• By clarifying the expectations as well as the liability issues related to their content, platforms could benefit from the DSA, its editors said. “It is difficult to evolve in Europe, because Europe is fragmented, underlined de Graaf. “The rules are not the same. We have twenty-seven member states. Even small platforms that are successful in one state can struggle to adapt to the individual rules of another: “You have to adjust your business model. You need to check which rules apply to [you], and it slows you down. And the Internet is all about scale and speed.
  • Some human rights experts fear that additional regulations may limit freedom of expression. “It is not an instrument for authoritarian regimes to dictate how people can express themselves online,” Agarwal said. “An analogy I often use is that it’s about setting emergency exits, alarm buttons, security devices that you would expect if you are going to a shopping mall or concert hall. “Other European laws define what kinds of speech are legal and not, and bad actors will abuse regulations regardless of the safeguards enshrined in law,” Agarwal said: “A characteristic of authoritarian regimes is that they do not respect rights first. “
  • The introduction of robust and mandatory data reports is essential. “This type of data is going to be generated, so if it is abused by an authority, it will leave an unmistakable trace,” Agarwal said. The transparency provisions could also significantly increase knowledge of user behavior on these platforms, allowing independent researchers, usually housed in academic institutions, to create new studies and shape future governance based on factual data.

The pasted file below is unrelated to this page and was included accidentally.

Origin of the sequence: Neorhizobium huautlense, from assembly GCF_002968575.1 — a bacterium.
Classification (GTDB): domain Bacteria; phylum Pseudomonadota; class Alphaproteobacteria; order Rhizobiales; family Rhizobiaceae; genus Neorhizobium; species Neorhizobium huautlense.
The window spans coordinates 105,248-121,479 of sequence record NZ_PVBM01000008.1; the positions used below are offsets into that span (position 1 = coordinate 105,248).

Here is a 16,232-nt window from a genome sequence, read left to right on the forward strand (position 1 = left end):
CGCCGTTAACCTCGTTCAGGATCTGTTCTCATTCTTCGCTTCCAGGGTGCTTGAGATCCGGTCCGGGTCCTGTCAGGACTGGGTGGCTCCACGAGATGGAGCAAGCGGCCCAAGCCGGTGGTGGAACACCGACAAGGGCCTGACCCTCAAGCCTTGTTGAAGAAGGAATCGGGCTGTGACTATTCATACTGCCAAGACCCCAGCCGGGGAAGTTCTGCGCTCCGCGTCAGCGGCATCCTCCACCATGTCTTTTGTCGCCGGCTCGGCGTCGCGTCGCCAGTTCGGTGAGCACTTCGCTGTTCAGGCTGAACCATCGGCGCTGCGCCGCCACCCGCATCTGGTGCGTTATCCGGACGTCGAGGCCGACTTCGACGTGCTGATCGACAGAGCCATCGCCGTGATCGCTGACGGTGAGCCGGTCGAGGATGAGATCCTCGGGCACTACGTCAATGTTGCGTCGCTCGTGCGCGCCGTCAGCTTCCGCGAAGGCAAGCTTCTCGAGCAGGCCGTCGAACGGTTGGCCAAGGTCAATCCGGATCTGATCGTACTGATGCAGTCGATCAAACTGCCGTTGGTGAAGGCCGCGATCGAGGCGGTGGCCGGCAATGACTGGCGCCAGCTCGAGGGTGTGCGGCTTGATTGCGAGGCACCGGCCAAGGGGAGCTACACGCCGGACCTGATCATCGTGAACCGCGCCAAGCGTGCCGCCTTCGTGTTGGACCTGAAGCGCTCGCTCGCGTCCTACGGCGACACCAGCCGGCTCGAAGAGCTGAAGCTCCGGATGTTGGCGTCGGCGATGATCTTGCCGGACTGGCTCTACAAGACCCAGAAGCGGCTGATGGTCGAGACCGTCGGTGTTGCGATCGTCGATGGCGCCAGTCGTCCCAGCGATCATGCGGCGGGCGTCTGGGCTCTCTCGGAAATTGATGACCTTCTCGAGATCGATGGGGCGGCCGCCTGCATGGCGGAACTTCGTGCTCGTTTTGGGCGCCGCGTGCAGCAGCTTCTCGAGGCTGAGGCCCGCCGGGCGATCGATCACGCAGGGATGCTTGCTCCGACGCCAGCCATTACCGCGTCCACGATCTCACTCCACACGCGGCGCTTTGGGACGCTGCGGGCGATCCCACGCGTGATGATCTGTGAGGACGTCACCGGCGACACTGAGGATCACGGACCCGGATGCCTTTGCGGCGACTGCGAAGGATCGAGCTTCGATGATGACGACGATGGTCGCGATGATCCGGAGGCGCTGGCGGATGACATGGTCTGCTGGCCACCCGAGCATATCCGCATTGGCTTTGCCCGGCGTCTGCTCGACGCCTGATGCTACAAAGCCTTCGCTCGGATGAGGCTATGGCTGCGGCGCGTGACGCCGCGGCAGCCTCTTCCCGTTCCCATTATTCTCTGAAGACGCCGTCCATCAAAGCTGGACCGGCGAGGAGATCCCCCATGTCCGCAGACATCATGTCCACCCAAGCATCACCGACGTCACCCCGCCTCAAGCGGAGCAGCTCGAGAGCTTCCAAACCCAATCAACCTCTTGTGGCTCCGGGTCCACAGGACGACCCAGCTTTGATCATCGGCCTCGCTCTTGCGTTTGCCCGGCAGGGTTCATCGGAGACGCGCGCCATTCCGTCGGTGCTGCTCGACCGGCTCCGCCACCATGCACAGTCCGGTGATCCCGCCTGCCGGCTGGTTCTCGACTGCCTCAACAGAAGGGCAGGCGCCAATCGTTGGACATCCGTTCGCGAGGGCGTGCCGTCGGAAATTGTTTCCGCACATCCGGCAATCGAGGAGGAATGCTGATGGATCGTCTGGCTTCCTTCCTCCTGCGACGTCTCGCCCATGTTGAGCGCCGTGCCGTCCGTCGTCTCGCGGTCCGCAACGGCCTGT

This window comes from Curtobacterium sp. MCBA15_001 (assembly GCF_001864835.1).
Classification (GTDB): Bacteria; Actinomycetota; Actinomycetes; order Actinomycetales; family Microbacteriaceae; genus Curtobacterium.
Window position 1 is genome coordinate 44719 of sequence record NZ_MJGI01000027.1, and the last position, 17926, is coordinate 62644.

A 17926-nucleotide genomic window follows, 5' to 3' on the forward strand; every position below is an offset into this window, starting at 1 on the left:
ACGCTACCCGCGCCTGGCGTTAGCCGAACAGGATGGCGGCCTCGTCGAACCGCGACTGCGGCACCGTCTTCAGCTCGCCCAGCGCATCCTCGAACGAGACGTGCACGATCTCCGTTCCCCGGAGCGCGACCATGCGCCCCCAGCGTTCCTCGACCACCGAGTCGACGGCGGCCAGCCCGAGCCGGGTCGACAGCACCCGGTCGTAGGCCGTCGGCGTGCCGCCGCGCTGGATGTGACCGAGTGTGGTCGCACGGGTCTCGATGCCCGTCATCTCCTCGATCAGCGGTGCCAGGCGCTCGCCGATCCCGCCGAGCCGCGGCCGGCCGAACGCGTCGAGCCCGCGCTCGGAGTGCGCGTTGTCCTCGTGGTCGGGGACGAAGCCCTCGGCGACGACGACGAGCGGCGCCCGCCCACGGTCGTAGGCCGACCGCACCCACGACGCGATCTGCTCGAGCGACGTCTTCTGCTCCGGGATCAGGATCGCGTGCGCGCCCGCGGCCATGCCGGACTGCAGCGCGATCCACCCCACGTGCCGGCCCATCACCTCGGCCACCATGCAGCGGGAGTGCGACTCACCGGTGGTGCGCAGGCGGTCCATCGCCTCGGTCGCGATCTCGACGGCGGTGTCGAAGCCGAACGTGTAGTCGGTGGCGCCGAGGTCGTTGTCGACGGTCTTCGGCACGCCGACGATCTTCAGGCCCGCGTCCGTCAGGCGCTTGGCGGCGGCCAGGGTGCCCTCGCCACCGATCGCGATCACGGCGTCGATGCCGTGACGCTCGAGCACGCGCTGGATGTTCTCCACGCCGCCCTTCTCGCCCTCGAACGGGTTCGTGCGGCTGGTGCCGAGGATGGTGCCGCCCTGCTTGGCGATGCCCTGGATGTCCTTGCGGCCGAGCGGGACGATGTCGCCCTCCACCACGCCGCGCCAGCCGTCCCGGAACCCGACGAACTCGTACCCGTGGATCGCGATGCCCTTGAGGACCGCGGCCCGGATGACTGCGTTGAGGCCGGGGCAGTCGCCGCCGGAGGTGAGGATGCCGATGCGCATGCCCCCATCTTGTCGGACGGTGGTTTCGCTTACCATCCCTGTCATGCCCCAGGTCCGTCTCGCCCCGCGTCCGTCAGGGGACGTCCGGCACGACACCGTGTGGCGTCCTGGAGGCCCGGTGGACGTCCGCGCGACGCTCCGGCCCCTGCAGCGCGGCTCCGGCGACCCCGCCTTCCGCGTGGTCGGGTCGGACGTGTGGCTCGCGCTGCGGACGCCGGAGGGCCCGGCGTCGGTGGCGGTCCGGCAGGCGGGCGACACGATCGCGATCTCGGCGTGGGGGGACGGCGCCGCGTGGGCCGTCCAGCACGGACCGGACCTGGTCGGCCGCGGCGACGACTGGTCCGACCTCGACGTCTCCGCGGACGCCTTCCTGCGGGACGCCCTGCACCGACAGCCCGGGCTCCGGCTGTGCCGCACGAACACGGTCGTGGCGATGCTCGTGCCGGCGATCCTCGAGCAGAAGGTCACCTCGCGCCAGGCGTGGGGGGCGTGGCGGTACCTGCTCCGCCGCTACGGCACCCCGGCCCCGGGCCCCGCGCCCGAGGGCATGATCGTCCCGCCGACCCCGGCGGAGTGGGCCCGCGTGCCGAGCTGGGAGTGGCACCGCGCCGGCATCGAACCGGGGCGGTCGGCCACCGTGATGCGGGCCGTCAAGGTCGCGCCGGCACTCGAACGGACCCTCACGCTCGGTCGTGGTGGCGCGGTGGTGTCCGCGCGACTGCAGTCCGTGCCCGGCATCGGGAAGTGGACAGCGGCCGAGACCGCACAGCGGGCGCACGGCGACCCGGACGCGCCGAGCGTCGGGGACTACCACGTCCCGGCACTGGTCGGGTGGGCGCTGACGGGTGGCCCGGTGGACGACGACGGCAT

A necessary conversation

  • The Electronic Commerce Directive was enacted in June 2000. As de Graaf noted, life online has changed dramatically since then. In 2002, 9% of Europeans made their purchases online; 70% do so now, and 40% of businesses sell through online platforms. “Platforms have become a lot more important in our lives in terms of social media, in terms of markets. They are also very important vehicles for small and medium-sized businesses in Europe to reach their customers, so it’s time to look at this framework, ”said de Graaf.
  • In 2018, there were nearly 10,000 high-growth social service and accommodation platforms in Europe. “Most of them are small,” said de Graaf. He noted that the current structure of the EU makes it difficult for them to grow, citing Spotify as an example. “How did he grow up? It started in Europe, then it went to the United States. It was scaled up in the United States and then it came back to Europe.
  • But the sheer size of platforms like Facebook – which has 423 million monthly users in Europe, out of a population of around 750 million – illustrates the need to create a framework that is versatile enough to effectively regulate large and large platforms. on a small scale. “Very large” online platforms, defined as reaching 45 million users (or 10% of the EU population), face more obligations under the proposed DSA. They are required to have compliance officers, independent audits, increased access to data and improved transparency reporting, among other responsibilities. “It is an asymmetric obligation,” said de Graaf. “If you are in a position of user and consumer, like a social media company, you have greater responsibilities. These due diligence obligations are the hard core of digital services law.

Nick Fouriezos is an Atlanta-based writer with signatures from all US states and six continents. Follow him on Twitter @ nick4iezos.